For those that didn’t view Apple’s latest keynote, the development that carried the most groundbreaking health impact was the reveal of the Apple Watch Series 4.
What was so impressive was with the upgrade of its electrodes and sensors the watch is now able to perform an FDA -approved ECG (electrocardiogram). It’s touted as the first ever DTC ECG. The president of the American Heart Association, Ivor Benjamin, MD showed up on stage to give the ECG his endorsement.
The clinical utility is that patients can now monitor their heart rhythms and can be alerted to potential atrial fibrillation or AFib. AFib causes more than 750,000 hospitalizations, 130,000 deaths per year and costs the US about 6 billion per year. (Source: CDC) This advancement, if it’s widely adopted, could have far-reaching impact.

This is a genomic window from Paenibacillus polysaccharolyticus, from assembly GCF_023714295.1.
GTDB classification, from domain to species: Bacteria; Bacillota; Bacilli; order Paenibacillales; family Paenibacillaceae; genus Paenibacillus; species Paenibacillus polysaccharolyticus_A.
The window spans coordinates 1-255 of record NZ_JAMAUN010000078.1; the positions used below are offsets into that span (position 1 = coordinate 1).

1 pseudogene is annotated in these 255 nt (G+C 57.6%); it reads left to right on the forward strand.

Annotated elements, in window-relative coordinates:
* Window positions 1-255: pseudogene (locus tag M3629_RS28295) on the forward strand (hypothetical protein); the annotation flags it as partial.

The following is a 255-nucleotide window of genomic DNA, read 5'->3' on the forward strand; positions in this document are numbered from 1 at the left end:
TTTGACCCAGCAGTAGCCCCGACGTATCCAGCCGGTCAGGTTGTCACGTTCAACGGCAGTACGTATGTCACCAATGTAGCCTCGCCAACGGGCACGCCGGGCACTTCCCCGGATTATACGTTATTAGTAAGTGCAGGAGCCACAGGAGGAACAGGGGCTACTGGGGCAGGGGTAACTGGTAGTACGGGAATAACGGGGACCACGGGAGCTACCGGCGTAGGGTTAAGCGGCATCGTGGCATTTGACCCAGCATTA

Another new Apple Watch health application is the ability to detect if a person falls or slips. Relying on data from thousands of real-world fall and slip events, the watch with its upgraded accelerometer and gyroscope can detect the motion of a fall or slip and will send an SOS to an emergency contact. This could be the end of “I’ve fallen and I can’t get up”. Even if a fall caused a wearer to lose consciousness, presumably the alert would be sent.
In the hospital setting, patient falls and slips are a major quality measure and having this technology can help ensure care teams are alerted if a fall or slip does occur.
As wearables become increasingly clinical grade, diagnosing or detecting other diseases may just be around the corner. I’m tracking it all with news updates on my Apple Watch.